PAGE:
When saving for a holiday, it can be tricky to think of things to do which don’t break the bank but which also get you to leave the house. Welcome to the humble road-trip! We are fortunate enough to live on the river in Brisbane, so it is relatively easy to head North or South, especially with the Motorway so close to our home.IMG_9731Saturday involved a flip of the coin and the choice to head north. A girlfriend of mine had suggested Mount Mee as a daytrip, so that’s where we took off. My GPS has died, so I decided to use trustee Siri on my phone. ‘Trustee’ Siri absolutly fails to take you the easiest route, despite what you are lead to believe! We couldn’t quite hunt down the attractions of Mount Mee and so we drove straight through to the Glasshouse mountains for a well-needed bushwalk.

After a failed negotiation to only complete the 3km route (me), we headed off on our 6km round-trip (G’s choice). Unfortunately for G we had forgotten to leave our backpack in the car and he carted this thing around the entire walk. Also, there is nothing in this world which will remind you of how unfit you are like a) walking past the fittest most attraative couple you have ever seen at the end of their walk without a likc of sweat on them and b) sweating so profusely you consider taking your shirt off only 5 minutes into your walk.

The walk itself was really nice, muggy but nice. The lookout is really pretty and as we made it to the top it started to rain which was a nice break in the heat. G said it would help from being judged too harshly, because most people would (surely) figure it was rain. I was not convinced, mine looked suspiciosly like sweat and the look of death going along with it was a bit of a give-away!

After our walk, which took about an hour and a half we were excited to go and have our picnic and G has now decided he wants to go back and climb the east face of Mt Tibrogargan like a goat sometime in the future. I think seing an elderly gentleman returning from the hike, kitted out in his climbing anchors and harnesses may have given him false confidence there.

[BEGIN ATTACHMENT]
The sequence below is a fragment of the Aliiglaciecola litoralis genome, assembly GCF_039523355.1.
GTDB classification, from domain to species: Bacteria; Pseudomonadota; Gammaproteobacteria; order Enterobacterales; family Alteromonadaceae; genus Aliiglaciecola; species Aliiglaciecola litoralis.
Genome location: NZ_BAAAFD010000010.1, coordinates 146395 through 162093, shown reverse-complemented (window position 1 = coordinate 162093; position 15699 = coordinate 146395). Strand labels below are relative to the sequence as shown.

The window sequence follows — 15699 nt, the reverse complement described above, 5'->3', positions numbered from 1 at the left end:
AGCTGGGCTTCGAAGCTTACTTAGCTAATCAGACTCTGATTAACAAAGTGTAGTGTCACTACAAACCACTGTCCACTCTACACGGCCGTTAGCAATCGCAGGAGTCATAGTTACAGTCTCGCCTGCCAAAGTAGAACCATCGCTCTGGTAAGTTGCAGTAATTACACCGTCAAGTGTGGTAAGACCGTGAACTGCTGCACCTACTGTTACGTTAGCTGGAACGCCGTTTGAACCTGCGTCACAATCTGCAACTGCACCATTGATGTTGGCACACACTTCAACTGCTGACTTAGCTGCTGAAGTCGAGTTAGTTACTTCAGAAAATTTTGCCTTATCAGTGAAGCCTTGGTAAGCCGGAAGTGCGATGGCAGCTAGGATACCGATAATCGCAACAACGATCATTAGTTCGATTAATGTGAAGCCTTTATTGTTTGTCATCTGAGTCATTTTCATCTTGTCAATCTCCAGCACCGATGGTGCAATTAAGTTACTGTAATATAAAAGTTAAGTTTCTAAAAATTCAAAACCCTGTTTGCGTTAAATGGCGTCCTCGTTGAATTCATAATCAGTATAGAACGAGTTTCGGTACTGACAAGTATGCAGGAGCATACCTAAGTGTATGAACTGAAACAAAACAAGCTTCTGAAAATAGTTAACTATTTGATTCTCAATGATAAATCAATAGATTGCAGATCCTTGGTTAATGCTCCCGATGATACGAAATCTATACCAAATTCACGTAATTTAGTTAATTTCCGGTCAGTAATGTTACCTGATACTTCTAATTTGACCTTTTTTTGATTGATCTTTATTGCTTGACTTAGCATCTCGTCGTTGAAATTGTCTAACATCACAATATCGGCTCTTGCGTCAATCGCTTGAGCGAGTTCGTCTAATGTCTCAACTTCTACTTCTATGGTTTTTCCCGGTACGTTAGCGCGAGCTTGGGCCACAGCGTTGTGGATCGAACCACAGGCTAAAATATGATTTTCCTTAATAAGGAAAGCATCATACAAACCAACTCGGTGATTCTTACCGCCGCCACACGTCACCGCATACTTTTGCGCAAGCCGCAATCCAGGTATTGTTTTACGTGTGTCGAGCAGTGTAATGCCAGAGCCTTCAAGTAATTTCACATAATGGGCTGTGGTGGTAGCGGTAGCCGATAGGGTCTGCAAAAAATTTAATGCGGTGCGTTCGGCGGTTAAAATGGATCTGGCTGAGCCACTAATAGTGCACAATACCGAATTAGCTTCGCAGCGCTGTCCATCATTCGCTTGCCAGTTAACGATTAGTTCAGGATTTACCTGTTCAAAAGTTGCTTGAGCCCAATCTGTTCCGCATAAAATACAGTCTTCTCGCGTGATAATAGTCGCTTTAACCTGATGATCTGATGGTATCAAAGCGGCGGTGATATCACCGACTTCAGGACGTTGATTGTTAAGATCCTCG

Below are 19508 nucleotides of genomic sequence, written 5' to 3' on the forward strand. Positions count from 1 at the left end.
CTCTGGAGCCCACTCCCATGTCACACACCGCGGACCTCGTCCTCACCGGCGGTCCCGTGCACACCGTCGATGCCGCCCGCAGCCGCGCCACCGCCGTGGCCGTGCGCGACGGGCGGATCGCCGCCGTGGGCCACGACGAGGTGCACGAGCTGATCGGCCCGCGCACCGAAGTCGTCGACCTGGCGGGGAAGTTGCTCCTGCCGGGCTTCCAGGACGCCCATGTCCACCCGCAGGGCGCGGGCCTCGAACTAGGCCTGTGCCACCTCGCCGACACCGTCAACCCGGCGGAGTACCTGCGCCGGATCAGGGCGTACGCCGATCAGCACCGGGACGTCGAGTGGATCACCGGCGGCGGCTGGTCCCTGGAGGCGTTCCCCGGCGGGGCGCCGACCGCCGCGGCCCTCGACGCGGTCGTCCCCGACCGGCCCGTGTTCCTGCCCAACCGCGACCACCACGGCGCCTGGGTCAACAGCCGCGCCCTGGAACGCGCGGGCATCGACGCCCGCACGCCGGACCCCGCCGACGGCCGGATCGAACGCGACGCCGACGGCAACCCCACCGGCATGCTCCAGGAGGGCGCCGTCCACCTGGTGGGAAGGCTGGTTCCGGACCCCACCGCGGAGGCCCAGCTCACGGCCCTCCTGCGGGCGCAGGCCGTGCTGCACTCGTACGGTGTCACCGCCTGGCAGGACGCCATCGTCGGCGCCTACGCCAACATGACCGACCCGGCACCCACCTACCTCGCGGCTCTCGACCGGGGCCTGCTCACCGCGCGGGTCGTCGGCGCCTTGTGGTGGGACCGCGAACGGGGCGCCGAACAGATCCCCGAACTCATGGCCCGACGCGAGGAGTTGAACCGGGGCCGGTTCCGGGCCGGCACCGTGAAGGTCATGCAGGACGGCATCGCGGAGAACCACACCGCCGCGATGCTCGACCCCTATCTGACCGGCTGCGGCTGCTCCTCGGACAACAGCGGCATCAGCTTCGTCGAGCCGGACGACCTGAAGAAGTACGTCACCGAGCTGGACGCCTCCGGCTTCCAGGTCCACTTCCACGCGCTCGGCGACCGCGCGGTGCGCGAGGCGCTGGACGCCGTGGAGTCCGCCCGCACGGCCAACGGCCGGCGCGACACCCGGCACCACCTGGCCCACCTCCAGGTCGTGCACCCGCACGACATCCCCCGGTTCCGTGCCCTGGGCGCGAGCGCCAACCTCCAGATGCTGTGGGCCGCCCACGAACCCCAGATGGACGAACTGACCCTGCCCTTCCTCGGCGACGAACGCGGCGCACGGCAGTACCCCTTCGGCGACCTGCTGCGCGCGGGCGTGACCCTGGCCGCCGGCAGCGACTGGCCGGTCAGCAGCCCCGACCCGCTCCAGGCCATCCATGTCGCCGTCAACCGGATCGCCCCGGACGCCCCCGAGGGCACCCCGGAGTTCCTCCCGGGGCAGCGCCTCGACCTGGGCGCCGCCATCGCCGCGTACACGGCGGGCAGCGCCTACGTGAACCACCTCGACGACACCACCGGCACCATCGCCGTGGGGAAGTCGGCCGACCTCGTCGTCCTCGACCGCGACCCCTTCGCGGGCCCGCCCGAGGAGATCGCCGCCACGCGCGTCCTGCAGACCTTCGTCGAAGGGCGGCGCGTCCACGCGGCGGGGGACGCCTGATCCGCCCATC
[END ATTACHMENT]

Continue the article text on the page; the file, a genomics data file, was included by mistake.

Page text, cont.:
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We travelled further up the road and visited the Glass House Mountains Lookout. I have great memories of visiting this place when I was a kid – my family and I used to head up here a few times a year as we lived in Caloundra.

Th Glass House Mountains, named by Captain Cook during his voyage along the east coast are beautiful, they are the remnants of volcanic activity that occured between 25 -27 million years ago. These beautiful volcanic mountains are the iconic landmarks of the Sunshine Coast.

The Glass House Mountains lookout is along Glass House Woodford Road and are open 24 hours, the Glasshouse Mountains Lookout Cafe is just down the road and if you have your own packed lunch (like we did), then there are bbq facilities and picnic tables at the lookout as well.

From Brisbane, follow the Bruce Highway north, take the Glass House Mountains tourist drive turn-off and follow the signs to the Glass House Mountains.

Have you been to the Glass House Mountains? I would love to hear about it!

Thank you so much for reading, I hope you enjoyed this post. If you did, please ‘like’ or share the post so I can see!

Please note, I am not paid any sponsorships at all, I only ever talk about my own personal experiences and adventures, places and locations which I love and think you will too!

To follow me on Instagram click here – courtneygaye_travels

To follow me on Facebook – you can do so here – Courtney Gaye Travels FB

x C x